[lug] FC9 DVD's?

Ben Whaley bwhaley at gmail.com
Thu May 29 07:54:07 MDT 2008


I'm sure you'll get a lot of varied answers on this topic, but IMHO most
popular distributions will serve this need well.

Ubuntu server edition is a great choice because of excellent package support
(anything .deb will install) and 5 years support (i.e. package updates,
especially important for security). This is as good (or better) than you'll
find almost anywhere else.

Red Hat Enterprise has excellent support options and lots of supported
advanced features, like cluster suite and Xen virtualization. This is
another good option, but it will cost $$ per node.

CentOS is a direct, free-as-in-beer-and-freedom port of Red Hat Enterprise.
It has the same features without the official support or $$.

Fedora, of course, is Red Hat's free distribution, and it's certainly as
good as any, but it's really targeted at the desktop. I don't know for sure,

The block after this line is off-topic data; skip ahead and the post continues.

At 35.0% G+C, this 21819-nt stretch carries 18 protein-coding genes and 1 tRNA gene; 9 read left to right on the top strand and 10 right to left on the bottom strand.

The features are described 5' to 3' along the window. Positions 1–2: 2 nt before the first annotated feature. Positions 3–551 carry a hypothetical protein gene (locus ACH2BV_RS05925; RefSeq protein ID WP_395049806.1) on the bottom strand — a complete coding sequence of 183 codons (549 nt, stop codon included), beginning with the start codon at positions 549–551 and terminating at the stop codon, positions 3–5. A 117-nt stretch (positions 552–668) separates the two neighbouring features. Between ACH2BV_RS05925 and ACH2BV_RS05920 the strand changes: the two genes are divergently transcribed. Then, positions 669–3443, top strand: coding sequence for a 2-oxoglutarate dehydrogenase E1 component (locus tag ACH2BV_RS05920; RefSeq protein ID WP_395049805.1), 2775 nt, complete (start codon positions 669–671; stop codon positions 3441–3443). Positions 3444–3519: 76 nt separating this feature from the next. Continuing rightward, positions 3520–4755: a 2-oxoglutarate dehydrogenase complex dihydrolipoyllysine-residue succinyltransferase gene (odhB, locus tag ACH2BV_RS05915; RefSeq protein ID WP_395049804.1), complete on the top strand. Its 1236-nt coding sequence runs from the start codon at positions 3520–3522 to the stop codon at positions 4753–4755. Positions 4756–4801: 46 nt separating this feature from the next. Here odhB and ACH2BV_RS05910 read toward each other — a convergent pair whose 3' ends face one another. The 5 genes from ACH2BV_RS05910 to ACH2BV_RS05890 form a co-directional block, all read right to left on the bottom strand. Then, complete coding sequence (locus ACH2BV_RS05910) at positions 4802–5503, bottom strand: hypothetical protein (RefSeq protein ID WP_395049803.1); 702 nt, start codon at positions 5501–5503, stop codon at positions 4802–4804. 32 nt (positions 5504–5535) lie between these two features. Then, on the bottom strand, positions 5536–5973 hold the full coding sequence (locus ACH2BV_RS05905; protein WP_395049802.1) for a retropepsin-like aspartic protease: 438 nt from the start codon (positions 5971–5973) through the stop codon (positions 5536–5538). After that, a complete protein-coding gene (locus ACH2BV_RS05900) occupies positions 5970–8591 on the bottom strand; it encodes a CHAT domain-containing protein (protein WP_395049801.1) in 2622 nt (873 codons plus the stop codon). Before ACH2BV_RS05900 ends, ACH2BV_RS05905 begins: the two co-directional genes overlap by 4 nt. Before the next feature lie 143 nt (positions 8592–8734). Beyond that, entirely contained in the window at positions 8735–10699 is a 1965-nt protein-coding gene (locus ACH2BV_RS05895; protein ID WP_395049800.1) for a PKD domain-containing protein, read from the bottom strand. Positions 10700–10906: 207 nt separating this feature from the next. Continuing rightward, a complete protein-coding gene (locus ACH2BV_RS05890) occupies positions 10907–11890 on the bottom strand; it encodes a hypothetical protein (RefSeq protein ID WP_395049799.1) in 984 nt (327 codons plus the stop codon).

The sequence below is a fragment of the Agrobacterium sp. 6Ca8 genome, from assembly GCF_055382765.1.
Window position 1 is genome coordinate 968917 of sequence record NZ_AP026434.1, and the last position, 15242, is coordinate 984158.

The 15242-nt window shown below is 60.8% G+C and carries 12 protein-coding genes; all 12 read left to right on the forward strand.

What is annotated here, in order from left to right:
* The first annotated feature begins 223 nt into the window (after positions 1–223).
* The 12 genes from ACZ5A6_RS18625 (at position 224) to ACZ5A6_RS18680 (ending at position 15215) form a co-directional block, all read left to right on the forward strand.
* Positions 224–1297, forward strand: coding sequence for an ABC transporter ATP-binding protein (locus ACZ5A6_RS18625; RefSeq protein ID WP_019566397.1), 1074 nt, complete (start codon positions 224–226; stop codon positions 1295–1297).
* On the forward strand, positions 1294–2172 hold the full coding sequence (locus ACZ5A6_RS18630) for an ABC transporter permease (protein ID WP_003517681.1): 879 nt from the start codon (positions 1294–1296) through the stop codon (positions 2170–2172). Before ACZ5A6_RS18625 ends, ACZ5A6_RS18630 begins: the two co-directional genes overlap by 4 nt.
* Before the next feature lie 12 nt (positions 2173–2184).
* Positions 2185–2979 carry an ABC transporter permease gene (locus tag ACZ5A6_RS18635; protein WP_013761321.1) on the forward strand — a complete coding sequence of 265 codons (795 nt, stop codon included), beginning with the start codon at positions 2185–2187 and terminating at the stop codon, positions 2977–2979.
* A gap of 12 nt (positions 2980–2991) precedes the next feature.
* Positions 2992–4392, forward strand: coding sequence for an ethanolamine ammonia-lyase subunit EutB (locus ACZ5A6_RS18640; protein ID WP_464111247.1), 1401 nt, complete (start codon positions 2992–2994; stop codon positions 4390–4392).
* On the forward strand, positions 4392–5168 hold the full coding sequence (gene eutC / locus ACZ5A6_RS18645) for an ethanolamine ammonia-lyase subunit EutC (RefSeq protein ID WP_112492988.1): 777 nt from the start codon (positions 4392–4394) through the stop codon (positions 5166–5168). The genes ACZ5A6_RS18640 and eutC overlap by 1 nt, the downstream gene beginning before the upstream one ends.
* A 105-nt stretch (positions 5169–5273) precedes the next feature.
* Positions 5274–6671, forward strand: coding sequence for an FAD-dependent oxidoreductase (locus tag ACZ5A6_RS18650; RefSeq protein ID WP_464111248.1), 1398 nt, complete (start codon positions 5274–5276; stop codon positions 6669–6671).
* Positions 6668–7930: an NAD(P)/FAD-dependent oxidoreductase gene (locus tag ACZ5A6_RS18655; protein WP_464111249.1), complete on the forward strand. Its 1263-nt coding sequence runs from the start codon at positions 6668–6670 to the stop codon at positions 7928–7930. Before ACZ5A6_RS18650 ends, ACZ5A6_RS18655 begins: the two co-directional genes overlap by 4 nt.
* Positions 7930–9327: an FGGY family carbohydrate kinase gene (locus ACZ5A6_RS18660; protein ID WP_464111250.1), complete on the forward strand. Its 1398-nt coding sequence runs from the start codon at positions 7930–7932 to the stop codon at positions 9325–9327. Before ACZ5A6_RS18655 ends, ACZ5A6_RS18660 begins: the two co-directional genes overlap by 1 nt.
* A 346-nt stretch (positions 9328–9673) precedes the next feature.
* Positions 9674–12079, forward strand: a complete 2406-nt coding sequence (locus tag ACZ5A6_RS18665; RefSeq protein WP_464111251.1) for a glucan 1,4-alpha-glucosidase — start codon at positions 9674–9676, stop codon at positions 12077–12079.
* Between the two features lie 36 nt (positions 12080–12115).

but I suspect it doesn't have 5 years of support.

Somebody on the list could probably recommend Mandriva or SuSE also. In the
end, it boils down to what you're most comfortable with. Nobody could blame
you for sticking with Fedora - it's an excellent distribution, and as they
say, don't fix it if it ain't broke.

- Ben

On Thu, May 29, 2008 at 12:19 AM, Geoffrey David Anderson <
Geoffrey.Anderson at colorado.edu> wrote:

> Great responses from everyone.  But I'm not really looking for awsome
> wallpaper.  I'm an intermediate/advanced Linux user looking to build a small
> cluster which will function as a portal to various computationally intensive
> geospatial analytical services and serve as a render farm for very high
> resolution 3D terrain animations.  Except for the front end controller node,
> the other machines in my cluster will likely be gui free (That means
> headless right?).
> I bought a box from Club Linux in 2000 that came with Red Hat, which I've
> stuck with, and then Fedora for no particular reason except that it seems to
> work swell for the Open GIS stuff I tinker with.
> If particular distros really suck for "real,production" server side
> scenarios, then, I'm looking for a disto that's particularly great for
> "real,production" server side deployment.
> I think I'm sold on Ubuntu for the desktop.
> -geoff
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